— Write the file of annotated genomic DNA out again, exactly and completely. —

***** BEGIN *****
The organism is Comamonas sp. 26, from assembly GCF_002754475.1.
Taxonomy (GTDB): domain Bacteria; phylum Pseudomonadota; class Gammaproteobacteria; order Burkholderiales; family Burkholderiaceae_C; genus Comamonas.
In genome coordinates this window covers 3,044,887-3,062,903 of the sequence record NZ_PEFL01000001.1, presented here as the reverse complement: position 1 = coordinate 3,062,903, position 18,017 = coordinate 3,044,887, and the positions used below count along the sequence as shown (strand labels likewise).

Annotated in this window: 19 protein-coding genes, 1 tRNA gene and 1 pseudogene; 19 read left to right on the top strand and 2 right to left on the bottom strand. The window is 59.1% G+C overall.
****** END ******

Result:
The organism is Comamonas sp. 26, from assembly GCF_002754475.1.
Taxonomy (GTDB): domain Bacteria; phylum Pseudomonadota; class Gammaproteobacteria; order Burkholderiales; family Burkholderiaceae_C; genus Comamonas.
In genome coordinates this window covers 3,044,887-3,062,903 of the sequence record NZ_PEFL01000001.1, presented here as the reverse complement: position 1 = coordinate 3,062,903, position 18,017 = coordinate 3,044,887, and the positions used below count along the sequence as shown (strand labels likewise).

Annotated in this window: 19 protein-coding genes, 1 tRNA gene and 1 pseudogene; 19 read left to right on the top strand and 2 right to left on the bottom strand. The window is 59.1% G+C overall.